Ravell Call, Deseret News
Utah Jazz guard Ricky Rubio, left, forward Jae Crowder, center, and guard Kyle Korver slap hands as the Jazz build a lead against the Miami Heat in Salt Lake City on Wednesday, Dec. 12, 2018.

SALT LAKE CITY — The trade that brought Mike Conley to Utah sent a jolt of optimism from Clarkston to Kanab. Paired with Donovan Mitchell, he’ll be part of a first-rate NBA guard line. Chances of the Jazz rising in the Western Conference hierarchy soared — at least on paper.

Shrewd as Wednesday’s maneuver was, it didn’t happen without cost. Not only did it mean the departure of popular players Jae Crowder and Kyle Korver (Grayson Allen barely played), but probably Ricky Rubio, too. The latter is set to become an unrestricted free agent.

Reports say the Jazz aren’t interested in retaining Rubio. The acquisition of Conley said even more.

That’s a loss for the Jazz on several levels.

Rubio is only an occasionally good shooter, but he’s an above average entertainer. His wraparound passes and baseline reversals never fail to draw a strong reaction. Beyond that, he’s someone Jazz fans love: polite, grateful, earnest and dedicated to improvement. He embarked on a statewide tour in 2018 because he wanted to get to know his new home.

Some players don’t even bother unpacking.

Each night when introduced, Rubio touched his heart and pointed heavenward, acknowledging his mother, who died of cancer. Rubio has been at the front of the Jazz’s 5-for-the-Fight campaign to eradicate the disease.

Only a cynic would fail to feel something, upon reading what Rubio tweeted on Wednesday: … "it’s time to just be happy. Being angry, sad and overthinking isn’t worth it anymore. Just let things flow. Be positive.”

That’s good advice for anyone, at any age.

Korver too was loved by fans, but he has hinted at retirement since season’s end. He has played for five teams, including twice each at Cleveland and Utah, never letting ego supersede professionalism. In Cleveland, he handled the unexpected death of his brother with dignity and composure.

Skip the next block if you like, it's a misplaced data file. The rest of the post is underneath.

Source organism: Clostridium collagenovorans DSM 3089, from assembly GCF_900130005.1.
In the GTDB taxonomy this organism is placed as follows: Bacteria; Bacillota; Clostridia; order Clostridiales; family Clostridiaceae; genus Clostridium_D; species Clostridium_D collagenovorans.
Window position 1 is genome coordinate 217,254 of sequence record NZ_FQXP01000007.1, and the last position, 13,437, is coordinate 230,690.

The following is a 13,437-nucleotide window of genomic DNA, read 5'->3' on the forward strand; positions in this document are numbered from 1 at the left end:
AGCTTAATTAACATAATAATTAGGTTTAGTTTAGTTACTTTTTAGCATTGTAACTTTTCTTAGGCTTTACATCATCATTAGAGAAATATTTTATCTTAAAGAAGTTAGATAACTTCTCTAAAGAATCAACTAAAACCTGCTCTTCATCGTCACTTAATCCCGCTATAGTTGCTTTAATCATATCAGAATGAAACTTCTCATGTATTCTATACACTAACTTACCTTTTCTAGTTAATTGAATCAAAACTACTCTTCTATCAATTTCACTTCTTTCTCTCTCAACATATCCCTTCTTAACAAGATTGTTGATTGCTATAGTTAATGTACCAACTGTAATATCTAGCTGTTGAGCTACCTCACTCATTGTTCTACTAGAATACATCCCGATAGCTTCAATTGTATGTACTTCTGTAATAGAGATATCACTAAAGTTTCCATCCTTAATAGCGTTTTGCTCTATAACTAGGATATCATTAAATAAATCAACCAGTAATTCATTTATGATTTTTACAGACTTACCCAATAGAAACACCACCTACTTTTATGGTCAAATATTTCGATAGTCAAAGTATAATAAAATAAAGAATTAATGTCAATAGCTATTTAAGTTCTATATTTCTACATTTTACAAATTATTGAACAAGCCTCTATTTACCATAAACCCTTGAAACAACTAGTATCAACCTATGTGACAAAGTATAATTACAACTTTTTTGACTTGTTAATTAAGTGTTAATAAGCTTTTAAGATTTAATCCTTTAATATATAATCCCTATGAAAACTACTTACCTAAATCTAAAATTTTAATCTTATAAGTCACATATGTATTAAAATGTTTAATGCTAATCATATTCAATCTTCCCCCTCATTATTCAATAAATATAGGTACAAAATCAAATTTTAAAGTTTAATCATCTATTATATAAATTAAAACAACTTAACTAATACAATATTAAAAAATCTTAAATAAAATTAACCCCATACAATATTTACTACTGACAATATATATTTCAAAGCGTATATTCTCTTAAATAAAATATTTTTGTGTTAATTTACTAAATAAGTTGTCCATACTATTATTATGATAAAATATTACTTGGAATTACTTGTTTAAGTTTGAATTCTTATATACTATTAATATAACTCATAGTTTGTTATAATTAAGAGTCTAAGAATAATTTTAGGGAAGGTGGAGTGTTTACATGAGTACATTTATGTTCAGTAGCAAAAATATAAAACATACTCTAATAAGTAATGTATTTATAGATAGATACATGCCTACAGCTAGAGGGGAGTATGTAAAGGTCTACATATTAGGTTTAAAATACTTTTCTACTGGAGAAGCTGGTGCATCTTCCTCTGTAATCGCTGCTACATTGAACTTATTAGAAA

As for sharpshooting, he could put Calamity Jane to shame.

Crowder quickly connected in Utah, thanks to his character, toughness, teachability and presence. He, like Rubio and Korver, gracefully handled the death of a loved one. Crowder’s mother passed away minutes after he told her he had been traded from Boston to Cleveland in 2017.

It’s hard to imagine anyone who wouldn’t want those three players as teammates, or as role models for their kids. But are they players who could have moved the Jazz beyond their current holding pattern?

Neither Korver nor Crowder has point guard skills or 20 guaranteed points a night. Rubio has half the needed ingredients.

The Jazz are betting $67 million that Conley will bake a cake.

These are the Jazz in 2019: They can’t afford to retain good players where they can get special ones, no matter how dedicated those players are or how well they fit.

Time was when the Jazz sometimes kept players around well beyond their most productive seasons. (No, we’re not talking about hall of famers; they were always productive.) The late Larry H. Miller would tear up when a trade was made or a player retired. He favored certain personalities because they were still effective, though not at the highest level. He also lobbied for them because he respected and admired them. Emotion was a significant ingredient in personnel decisions.

Occasionally the emotions outweighed reasoning. That’s understandable. This was an owner who warmed up with the team on game nights and had a locker room stall with his name on it.

Miller got more businesslike as the years passed, but trades and releases were seldom easy. The world today doesn’t have as much space for that sort of sentimentality. It’s not as though Gail Miller — who now directs the empire — and her organization are callous or ungrateful. But they are most committed to the team and community.

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The average NBA player earns $6.4 million annually, though top players earn over $40 million. Basketball Reference says Gordon Hayward was the sixth-highest paid player in the league last year, at over $31 million. Conley was ninth at $30.5 million.

Both have guaranteed raises this year.

Those numbers are hard to wax sentimental about.

Jazz fans and management seem genuinely grateful for players like Korver, Rubio and Crowder, who never shamed the team, only promoted it. Conley’s reputation says he will do the same.

The Jazz are still devoted to having quality citizens on the roster. They love those who put extra effort into appearances and practices. Role players are welcome.

But only if you can get them here to there are you truly golden.